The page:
It’s always exciting to receive a parcel from abroad – less so if you’re charged VAT and customs duty on it. From 1 January a combination of Brexit and new HMRC rules means those charges can be very heavy.
If your purchase is worth £135 or less, the foreign vendor must register for VAT in the UK and add it onto the price of goods that are bought online. (If the item is bought through a “marketplace” such as Amazon then it has to charge and collect the VAT, but the price you see on screen will already include that.) For purchases over £135, though, the vendor does not have to add on VAT, so if it hasn’t (or even if the
goods are worth less than £135, but the vendor has failed to register for VAT), the buyer must pay Import VAT to the carrier (Royal Mail, DHL and so on, who will also usually demand a handling fee).
No VAT should be charged on things that are exempt from VAT in the UK, such as books or children’s clothes – or on gifts, as long as they’re worth less than £39. (Several presents for different people in one package can be assessed separately as long as they are individually wrapped and listed with their values on the outside of the package.) If a gift is worth more, then Import VAT will normally be collected by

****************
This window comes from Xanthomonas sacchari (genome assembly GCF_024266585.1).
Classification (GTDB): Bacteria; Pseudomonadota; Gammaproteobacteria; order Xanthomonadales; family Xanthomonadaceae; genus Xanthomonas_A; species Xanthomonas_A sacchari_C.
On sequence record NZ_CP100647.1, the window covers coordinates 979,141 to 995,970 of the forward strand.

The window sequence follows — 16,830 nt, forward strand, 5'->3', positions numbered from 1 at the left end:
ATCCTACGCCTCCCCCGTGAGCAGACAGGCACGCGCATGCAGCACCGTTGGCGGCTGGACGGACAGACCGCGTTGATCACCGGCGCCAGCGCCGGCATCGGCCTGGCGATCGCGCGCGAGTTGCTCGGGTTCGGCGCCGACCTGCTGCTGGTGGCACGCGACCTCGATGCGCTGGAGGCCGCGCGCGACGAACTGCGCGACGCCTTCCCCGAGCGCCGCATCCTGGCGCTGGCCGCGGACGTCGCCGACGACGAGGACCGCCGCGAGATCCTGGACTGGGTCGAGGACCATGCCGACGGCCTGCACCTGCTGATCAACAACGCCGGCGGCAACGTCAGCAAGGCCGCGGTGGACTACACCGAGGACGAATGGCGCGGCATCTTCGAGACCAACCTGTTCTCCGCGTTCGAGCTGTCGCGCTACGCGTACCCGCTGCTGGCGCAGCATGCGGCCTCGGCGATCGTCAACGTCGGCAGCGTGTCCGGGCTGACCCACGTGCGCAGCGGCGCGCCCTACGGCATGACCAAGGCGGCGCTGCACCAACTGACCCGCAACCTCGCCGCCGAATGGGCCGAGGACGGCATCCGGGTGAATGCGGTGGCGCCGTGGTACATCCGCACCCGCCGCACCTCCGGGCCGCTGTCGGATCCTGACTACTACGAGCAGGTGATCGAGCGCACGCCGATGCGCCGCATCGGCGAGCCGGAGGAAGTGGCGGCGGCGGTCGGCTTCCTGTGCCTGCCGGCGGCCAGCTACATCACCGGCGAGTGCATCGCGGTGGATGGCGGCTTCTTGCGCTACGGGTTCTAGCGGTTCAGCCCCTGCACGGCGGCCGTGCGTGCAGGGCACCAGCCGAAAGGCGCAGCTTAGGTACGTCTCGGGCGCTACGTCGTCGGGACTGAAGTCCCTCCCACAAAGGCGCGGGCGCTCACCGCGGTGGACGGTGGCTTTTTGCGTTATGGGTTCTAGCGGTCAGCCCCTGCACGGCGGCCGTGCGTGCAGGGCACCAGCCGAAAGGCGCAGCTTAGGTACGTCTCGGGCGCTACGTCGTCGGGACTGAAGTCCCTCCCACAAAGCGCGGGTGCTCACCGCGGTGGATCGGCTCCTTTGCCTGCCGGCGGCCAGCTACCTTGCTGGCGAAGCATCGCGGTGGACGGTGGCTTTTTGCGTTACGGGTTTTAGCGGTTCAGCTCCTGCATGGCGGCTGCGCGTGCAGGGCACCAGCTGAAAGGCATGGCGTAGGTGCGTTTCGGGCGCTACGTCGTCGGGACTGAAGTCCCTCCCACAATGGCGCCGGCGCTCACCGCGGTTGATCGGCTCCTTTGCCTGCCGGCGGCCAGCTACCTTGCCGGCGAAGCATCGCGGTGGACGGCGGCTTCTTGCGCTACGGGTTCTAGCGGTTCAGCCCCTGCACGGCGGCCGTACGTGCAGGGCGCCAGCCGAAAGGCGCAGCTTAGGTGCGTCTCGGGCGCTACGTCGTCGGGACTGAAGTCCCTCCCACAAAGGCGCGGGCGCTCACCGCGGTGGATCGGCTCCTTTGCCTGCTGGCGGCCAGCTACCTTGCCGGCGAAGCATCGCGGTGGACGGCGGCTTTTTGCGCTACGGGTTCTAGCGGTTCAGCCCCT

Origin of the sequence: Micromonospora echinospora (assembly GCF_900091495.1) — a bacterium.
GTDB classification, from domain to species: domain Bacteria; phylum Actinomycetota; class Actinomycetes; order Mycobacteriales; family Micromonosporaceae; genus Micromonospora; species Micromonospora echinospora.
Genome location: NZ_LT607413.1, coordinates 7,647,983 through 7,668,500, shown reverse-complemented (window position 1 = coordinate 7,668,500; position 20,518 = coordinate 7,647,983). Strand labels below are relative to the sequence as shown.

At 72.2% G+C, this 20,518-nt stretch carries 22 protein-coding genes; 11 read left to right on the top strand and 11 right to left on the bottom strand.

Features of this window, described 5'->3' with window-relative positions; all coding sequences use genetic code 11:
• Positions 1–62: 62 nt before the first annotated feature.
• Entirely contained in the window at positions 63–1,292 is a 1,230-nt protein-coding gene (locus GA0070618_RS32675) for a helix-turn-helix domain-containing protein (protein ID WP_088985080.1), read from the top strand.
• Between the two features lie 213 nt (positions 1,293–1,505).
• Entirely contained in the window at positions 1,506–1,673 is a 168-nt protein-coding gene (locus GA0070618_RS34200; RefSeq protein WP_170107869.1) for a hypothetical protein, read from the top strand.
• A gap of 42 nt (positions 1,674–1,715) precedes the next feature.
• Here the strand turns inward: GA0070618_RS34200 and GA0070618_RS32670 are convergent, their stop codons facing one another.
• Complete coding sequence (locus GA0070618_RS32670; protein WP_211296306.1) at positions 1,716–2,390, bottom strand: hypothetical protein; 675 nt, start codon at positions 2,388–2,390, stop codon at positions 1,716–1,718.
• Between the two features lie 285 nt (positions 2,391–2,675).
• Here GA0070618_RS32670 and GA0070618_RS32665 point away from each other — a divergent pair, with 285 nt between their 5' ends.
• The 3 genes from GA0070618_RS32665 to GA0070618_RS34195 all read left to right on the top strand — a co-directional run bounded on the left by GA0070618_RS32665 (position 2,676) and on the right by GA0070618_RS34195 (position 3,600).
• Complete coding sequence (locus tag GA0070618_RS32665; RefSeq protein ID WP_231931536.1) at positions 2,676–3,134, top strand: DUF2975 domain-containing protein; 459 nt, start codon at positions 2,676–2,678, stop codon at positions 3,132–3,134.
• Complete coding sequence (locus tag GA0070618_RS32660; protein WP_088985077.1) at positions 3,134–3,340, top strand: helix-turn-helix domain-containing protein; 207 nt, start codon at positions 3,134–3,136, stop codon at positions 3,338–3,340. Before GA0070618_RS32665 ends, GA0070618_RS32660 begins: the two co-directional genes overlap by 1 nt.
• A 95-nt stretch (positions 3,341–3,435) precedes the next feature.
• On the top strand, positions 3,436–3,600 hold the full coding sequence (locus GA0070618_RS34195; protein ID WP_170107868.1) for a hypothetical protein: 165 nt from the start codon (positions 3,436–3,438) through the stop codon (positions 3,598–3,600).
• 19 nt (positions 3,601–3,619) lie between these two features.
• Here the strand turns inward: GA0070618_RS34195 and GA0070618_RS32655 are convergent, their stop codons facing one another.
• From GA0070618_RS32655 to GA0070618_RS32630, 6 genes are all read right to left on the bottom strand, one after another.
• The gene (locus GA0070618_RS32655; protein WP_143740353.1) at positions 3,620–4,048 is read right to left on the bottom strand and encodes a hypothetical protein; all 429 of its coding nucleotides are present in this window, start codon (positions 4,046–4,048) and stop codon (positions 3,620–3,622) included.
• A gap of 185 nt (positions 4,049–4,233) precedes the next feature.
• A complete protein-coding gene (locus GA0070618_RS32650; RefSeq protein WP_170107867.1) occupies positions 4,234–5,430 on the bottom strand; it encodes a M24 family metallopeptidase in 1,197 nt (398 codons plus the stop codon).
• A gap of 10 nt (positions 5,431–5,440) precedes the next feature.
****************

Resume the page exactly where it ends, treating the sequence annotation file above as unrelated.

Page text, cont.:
Customs duty may also be charged if the value of the item is over £135. The amount will apply to the total cost including carriage, and depend on the value and the country it comes from. It must be paid (plus handling charge) to the carrier. Items from EU countries should be tariff-free if at least half the value of the item is of EU origin and the seller completes the tariff forms correctly.
With such complex changes (and different rules apply in Northern Ireland, and to alcohol and tobacco), it’s inevitable errors will be made. So if high charges are demanded before you get your parcel, or you get a bill from the carrier after delivery, request a clear explanation of how they’ve been worked out before you pay.
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Paul Lewis presents Money Box on Radio 4
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